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Sonam Wangchuk has come up with an approach for promoting the effective conservation of scarce water resources in Ladakh. In 2014, the well-known Ladakhi engineer and his students developed a way for villages to store water from the snows and rains of winter until the planting season of spring when it is really needed. They brought the water down to a village in an underground pipe and let it freeze into a conical shape as it came out. The concept of building “ice stupas”—so-called because the artificial glaciers look like Buddhist monuments—was born. The melt water from the ice cone would be used during the spring for the village crops.

The dedication of the prototype ice stupa in the Phyang Valley of Ladakh, March 5, 2015

The dedication of the prototype ice stupa in the Phyang Valley of Ladakh, March 5, 2015 (Photo Vikalp Sangam website, Creative Commons license)

According to a news story last week, Wangchuk is holding a competition among the Ladakhi villages to see which can build the highest ice stupa this winter. The 12 villages that have entered the competition, located in both the Leh and Kargil districts, are competing for cash awards of 500,000 rupees (US $7,000) first prize, 300,000 rupees for second prize and 200,000 for third prize. The competition began in mid-December and will conclude at the end of March.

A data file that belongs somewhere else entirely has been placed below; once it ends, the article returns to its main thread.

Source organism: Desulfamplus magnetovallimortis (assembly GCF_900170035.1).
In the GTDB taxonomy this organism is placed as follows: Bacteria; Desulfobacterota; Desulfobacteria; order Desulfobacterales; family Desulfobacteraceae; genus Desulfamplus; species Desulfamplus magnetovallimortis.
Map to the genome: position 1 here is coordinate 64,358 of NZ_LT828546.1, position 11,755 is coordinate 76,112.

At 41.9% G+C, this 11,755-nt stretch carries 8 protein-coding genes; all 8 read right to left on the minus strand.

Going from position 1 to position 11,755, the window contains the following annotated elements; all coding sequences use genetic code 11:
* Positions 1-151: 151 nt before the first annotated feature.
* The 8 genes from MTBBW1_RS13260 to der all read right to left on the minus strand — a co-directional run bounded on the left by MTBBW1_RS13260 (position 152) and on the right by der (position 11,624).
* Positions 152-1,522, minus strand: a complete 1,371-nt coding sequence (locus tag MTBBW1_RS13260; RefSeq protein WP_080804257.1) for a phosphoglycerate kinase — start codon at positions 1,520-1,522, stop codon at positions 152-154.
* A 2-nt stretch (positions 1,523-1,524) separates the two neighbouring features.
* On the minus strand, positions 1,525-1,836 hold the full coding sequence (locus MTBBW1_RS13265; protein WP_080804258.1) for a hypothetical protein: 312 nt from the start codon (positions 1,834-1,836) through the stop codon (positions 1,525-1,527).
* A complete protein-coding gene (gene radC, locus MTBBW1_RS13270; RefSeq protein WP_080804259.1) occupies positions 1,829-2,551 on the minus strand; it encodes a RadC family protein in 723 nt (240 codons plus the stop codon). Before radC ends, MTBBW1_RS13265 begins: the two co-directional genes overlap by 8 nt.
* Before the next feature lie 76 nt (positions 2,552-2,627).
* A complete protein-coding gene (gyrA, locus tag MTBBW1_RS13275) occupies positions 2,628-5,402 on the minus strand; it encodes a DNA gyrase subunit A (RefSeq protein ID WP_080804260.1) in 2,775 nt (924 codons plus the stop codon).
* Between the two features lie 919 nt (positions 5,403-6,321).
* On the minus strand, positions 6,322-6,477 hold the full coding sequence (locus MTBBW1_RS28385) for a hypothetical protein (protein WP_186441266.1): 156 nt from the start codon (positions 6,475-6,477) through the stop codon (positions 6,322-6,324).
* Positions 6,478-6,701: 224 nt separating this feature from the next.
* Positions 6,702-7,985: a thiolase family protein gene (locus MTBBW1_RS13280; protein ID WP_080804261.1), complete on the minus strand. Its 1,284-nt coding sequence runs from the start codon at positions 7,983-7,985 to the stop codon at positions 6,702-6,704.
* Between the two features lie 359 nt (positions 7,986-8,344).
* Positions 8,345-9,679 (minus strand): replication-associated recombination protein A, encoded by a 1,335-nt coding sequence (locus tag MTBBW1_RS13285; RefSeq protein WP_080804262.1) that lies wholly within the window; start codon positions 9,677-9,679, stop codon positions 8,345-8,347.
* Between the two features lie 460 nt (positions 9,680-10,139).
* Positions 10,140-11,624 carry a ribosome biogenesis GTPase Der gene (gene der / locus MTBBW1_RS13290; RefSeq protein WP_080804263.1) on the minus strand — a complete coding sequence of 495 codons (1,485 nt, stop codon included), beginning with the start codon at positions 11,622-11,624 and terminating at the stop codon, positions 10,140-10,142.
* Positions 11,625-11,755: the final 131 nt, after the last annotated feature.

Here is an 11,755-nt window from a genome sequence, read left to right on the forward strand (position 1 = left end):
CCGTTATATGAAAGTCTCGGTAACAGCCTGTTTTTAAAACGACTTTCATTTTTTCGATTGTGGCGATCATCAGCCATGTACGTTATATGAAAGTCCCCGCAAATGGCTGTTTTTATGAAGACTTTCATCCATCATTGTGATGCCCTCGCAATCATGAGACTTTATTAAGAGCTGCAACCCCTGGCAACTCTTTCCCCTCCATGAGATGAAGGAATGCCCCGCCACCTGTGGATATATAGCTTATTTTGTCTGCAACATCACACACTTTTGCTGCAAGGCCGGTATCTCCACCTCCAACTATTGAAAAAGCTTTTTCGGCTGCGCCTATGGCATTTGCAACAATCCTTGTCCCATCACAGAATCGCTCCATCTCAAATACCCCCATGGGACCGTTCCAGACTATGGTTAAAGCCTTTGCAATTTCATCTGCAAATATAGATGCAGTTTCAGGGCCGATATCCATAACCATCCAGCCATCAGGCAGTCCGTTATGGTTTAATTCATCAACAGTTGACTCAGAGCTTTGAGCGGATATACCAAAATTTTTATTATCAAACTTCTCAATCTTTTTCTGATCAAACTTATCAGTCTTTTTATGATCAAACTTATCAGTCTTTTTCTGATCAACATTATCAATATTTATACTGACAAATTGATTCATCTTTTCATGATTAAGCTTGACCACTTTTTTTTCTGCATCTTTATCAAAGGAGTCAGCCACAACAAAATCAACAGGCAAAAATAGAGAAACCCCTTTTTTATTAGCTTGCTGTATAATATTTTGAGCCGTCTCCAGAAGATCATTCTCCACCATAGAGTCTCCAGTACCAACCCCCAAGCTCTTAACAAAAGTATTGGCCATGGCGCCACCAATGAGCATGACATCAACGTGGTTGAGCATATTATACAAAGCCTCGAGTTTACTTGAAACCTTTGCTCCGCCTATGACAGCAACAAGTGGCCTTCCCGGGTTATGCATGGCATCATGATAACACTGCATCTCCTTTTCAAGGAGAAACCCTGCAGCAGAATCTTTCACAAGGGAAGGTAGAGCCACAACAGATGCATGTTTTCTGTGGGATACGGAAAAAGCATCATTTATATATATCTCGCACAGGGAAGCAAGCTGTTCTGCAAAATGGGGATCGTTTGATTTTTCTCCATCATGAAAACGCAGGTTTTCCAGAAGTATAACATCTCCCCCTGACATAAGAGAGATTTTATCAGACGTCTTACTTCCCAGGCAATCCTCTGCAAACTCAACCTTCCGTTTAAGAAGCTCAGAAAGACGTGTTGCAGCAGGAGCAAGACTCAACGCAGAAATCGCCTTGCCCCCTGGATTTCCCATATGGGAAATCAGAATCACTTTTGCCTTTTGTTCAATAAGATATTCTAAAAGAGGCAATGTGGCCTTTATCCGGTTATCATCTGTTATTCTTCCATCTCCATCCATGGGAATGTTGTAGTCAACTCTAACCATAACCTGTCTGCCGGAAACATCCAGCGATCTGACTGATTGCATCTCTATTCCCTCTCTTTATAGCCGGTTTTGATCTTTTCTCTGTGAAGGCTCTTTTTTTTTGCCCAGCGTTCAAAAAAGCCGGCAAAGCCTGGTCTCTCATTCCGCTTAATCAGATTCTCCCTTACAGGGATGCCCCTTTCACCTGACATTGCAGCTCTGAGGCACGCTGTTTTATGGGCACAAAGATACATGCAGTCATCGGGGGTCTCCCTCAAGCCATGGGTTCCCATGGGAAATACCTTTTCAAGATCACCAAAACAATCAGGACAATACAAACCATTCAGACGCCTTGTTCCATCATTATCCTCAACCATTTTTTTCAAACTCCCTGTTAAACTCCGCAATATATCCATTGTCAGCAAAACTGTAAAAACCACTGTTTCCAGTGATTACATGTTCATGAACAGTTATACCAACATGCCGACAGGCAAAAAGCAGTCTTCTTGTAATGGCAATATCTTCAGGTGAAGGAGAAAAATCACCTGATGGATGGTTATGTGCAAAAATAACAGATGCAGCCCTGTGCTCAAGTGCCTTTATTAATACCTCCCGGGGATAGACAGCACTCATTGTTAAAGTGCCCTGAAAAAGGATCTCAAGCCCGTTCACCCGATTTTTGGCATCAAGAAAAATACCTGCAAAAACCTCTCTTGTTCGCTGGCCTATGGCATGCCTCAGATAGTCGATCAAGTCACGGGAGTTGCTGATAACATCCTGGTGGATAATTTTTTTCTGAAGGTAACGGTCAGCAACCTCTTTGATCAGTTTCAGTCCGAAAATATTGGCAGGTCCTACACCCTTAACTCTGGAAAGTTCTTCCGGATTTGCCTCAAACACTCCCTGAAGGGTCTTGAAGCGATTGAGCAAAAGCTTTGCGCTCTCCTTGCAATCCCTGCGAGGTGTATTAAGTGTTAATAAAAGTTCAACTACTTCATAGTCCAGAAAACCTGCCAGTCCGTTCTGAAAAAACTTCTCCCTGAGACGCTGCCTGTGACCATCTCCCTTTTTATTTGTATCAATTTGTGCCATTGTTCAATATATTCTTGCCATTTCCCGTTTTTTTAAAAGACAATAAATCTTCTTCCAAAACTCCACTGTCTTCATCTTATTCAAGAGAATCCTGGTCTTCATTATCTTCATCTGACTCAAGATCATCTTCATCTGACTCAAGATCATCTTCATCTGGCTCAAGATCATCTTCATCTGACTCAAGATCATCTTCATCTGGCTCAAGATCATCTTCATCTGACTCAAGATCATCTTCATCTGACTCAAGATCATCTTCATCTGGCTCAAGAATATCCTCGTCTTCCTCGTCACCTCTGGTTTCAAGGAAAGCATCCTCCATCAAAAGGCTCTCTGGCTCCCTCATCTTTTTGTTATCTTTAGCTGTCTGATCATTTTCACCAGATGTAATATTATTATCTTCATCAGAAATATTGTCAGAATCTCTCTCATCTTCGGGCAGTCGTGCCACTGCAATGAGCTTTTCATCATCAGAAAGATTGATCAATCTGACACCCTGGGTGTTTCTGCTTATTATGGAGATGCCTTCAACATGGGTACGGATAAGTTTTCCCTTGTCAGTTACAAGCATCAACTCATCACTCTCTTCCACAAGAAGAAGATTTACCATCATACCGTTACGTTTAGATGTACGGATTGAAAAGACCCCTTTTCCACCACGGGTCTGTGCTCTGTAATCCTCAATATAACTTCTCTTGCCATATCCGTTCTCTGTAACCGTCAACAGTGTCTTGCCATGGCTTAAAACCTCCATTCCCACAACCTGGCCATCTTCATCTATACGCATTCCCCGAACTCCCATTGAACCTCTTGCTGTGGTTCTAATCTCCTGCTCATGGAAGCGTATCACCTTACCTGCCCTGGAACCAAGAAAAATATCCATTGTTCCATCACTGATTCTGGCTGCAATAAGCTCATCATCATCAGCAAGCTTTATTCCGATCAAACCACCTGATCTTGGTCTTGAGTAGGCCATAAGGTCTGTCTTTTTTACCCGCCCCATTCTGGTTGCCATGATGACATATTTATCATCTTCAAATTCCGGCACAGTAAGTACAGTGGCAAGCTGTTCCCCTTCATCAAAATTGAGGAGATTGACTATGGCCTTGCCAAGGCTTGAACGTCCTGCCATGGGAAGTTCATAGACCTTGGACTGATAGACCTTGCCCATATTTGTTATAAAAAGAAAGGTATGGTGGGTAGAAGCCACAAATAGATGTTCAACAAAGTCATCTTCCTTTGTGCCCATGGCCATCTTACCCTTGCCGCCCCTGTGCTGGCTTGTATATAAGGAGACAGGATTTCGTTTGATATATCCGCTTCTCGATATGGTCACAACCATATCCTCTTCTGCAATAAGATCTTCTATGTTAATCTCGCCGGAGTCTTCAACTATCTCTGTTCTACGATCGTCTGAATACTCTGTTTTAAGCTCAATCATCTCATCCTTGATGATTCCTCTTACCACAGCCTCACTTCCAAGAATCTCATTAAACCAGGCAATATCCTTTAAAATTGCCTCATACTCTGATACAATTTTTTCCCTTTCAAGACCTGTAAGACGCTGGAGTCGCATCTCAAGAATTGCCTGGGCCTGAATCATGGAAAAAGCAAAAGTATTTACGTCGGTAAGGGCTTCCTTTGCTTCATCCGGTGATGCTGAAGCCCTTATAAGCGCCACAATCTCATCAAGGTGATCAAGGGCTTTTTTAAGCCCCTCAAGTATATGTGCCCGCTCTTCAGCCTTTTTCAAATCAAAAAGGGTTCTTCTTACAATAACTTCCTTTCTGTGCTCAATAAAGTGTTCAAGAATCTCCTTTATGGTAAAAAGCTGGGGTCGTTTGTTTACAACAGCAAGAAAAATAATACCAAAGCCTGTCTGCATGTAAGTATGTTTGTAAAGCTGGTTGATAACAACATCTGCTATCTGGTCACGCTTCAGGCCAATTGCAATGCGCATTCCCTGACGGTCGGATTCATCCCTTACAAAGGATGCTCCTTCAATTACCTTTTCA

Wangchuk told the reporter that each of the villages entered in the competition was building an ice stupa with a theme. The one in Gya Meru has been built with a natural ice café inside it while the one in Shara features ice climbing. The hope of the villagers is to attract tourists and thereby earn some extra money.

Ice stupas near the Phyang Monastery, February 17, 2018

Ice stupas near the Phyang Monastery, February 17, 2018 (Photo by Sumita Roy Dutta in Wikimedia, Creative Commons license)

Wangchuk’s goal in holding the competition is to promote among the villagers the importance of conserving water during the winter for use during the growing season. Local farmers are finding that water is an increasingly scarce resource. Wangchuk’s team started the participants in the villages that entered the competition by providing free pipes, additional necessary materials, and training.

Throughout the winter his team has continued monitoring and mentoring the participants in ice stupa construction. They have found that the unusually cold winter has caused troubles for the contestants as it has led to the water pipes freezing.